News

Seagrass Anchoring Violations Mounting in French Waters

17 August 2021By Lauren Beck
Getty Images

Written by

Lauren Beck

Editor Lauren Beck has been with Dockwalk since 2006. At 13, she left South Africa aboard a 34-foot sailing boat with her family and ended up in St. Maarten for six years. Before college, she worked as crew for a year, and then cut her journalistic teeth at Better Homes and Gardens and Ladies’ Home Journal online. She loves traveling, reading, tennis, and rooting for the Boston Red Sox. Email her at lauren@dockwalk.com.

The European Committee for Professional Yachting (ECPY) has been working with the French Prefecture Maritime (PREMAR) to iron out issues and confusion over Posidonia anchoring regulations in French waters, which went into effect in October 2020. The Professional Yachting Association (PYA) is also involved in the effort, which it notes has restricted mooring on the French Riviera.

The regulations are an effort to protect the seagrass in the region, which reportedly covers about 25 percent of the seabed. Healthy seagrass promotes biodiversity, produces oxygen, and prevents coastal erosion.

The decree prohibits anchoring outside designated zones for vessels larger than 24 meters. Larger vessels — those larger than 45 meters or 300GT — must declare their intentions to anchor in these zones and those bigger than 80 meters need permission to anchor in those areas, ECPY President Thierry Voisin told Dockwalk in October.

The regulations are an effort to protect the seagrass in the region, which reportedly covers about 25 percent of the seabed. Healthy seagrass promotes biodiversity, produces oxygen, and prevents coastal erosion.

It has not been smooth sailing since the decree went into effect. As PYA CEO Christophe Bourillon explains, while everyone agrees that the intention behind the regulation is a positive thing for the environment, the implementation of the new decree has been confusing.

“The way this Posidonia seagrass regulation was done was very French,” Bourillon says. “First, they just came out with a blanket regulation saying you can’t anchor there. Secondly, they made it more complex in the sense that they brought in a single piece of law, what they call an Arrêté, almost per bay or location. Thirdly, in the six-page Arrêtés for each bay, they gave plenty of GPS unit coordinates and stuff like that, but not a very detailed map.” Bourillon notes two additional issues, as well — the regulations went out without consideration of potential alternative solutions to the Posidonia issue, and the official charts were not updated with the new anchoring restrictions.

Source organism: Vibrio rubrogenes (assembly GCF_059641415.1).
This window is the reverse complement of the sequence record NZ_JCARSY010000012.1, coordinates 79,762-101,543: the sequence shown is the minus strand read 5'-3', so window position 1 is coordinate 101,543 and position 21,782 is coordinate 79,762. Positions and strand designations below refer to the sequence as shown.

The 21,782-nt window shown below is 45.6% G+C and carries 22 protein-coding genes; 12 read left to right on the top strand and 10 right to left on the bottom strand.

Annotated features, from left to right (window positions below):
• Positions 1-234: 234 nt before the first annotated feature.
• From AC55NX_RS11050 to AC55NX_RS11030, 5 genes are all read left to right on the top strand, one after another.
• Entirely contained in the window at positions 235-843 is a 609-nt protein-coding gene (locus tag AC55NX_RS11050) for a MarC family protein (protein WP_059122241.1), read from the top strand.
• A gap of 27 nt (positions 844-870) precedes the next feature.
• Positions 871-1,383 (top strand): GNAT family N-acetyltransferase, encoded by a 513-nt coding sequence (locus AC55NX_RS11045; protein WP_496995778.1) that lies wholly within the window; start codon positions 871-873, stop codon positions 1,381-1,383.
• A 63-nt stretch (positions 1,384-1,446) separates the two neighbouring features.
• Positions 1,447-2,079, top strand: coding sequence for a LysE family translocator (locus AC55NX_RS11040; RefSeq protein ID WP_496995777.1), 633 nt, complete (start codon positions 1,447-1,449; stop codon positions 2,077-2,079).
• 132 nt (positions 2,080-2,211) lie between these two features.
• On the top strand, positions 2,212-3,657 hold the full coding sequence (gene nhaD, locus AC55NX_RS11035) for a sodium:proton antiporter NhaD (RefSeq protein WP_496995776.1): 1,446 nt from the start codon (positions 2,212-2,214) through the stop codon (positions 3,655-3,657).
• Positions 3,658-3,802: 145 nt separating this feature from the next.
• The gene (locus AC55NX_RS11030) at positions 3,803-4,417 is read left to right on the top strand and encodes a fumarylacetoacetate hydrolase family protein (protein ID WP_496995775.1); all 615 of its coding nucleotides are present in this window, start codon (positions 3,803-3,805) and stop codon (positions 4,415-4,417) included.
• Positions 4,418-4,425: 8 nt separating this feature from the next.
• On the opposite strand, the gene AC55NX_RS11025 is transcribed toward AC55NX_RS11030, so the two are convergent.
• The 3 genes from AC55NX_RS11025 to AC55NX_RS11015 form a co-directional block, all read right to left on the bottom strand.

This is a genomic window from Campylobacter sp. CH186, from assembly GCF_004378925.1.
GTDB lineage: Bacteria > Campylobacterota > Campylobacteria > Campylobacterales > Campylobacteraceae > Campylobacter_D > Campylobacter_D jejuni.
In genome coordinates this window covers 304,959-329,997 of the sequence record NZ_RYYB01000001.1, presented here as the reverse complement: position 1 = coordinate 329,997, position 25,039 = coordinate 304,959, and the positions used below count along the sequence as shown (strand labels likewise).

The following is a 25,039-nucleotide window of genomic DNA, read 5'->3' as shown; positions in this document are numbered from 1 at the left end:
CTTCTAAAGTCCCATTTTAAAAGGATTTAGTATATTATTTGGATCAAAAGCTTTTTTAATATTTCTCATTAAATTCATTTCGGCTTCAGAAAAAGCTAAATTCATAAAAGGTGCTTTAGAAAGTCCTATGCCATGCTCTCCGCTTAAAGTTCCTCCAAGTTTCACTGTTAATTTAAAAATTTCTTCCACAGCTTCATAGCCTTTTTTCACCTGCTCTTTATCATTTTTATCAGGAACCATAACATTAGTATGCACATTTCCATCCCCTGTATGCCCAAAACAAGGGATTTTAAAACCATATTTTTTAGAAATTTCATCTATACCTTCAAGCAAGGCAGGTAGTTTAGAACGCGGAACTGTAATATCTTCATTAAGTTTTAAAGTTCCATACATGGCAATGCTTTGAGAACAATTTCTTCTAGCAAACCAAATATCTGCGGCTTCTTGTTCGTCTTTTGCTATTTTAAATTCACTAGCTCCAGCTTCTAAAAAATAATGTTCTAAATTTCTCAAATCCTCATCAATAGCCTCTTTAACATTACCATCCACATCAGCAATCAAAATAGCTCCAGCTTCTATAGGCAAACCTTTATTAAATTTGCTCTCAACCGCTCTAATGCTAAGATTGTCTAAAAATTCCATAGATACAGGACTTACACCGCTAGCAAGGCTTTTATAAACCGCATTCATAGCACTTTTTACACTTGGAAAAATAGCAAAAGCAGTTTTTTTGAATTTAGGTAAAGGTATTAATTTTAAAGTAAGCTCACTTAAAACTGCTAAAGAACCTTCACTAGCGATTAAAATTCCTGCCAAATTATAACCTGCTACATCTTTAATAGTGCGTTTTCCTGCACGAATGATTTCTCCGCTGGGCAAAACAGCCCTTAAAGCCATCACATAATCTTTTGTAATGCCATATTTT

This obviously leaves room for much confusion and some captains don’t want to risk it — and with a possible infringement fine of €150,000, that’s understandable. “That piece of legislation is not just a little environmental law infringement,” Bourillon says. “It goes higher than that. So the full responsibility and the ticket of the captain is in play.”

ECPY sent out a note about the uptick of violations — between July 6–20, 2021, ECPY was notified of 58 vessels with one-time violations and 11 vessels with multiple violations.

“This situation is alarming and shows that in less than two weeks, an abnormal number of infractions have taken place in French waters,” Voisin wrote in a July 23 ECPY newsletter. “There is a real risk that these infractions will be transformed into a report with a fine. This would be a very bad thing for the yachting industry.”

In addition to the violations, it was also noted in the same newsletter that the vessels involved in these infractions were not “systematically responding” to VHF calls. Voisin cautions that a VHF watch is “statutory and mandatory.” The PYA reported that only three VHF calls from the authorities were answered by the repeat offenders and none of the vessels moved.

“There is a real risk that these infractions will be transformed into a report with a fine. This would be a very bad thing for the yachting industry.”

The PYA also shared an update about prosecutions. “[On July 23,] the PREMAR reported to us that two repeat-repeat offender yachts are likely to be prosecuted,” an update on the PYA site said, with one vessel being a Cayman-flagged vessel and other a UK vessel. “In addition to a €150,000 fine, yachts could be banned from French waters,” the note stated.

Bourillon advises yachts to call the authorities if they have any questions or are uncertain of the area’s restrictions. “They should not just rely on the texts of the official regulation, which are very difficult to understand,” he advises. He also recommends a French app called Donia, which publishes maps that show the seagrass areas. “This one is actually well done, but when in doubt, call, make contact with the local authorities,” he says.

As for whether the Arrêtés may change, he’s not sure. “Well, France being France, the law can change anytime,” he says. “However, the driving ministry behind that is the Ministry of the Environment and the economic importance of yachting in the Med is not well-known to them.” Bourillon says that PREMAR is working with the PYA and others to find alternatives, as he stresses that they would prefer to find better solutions than sanctions.

There is another meeting set with PREMAR for early September, so check back for updates.

More from Dockwalk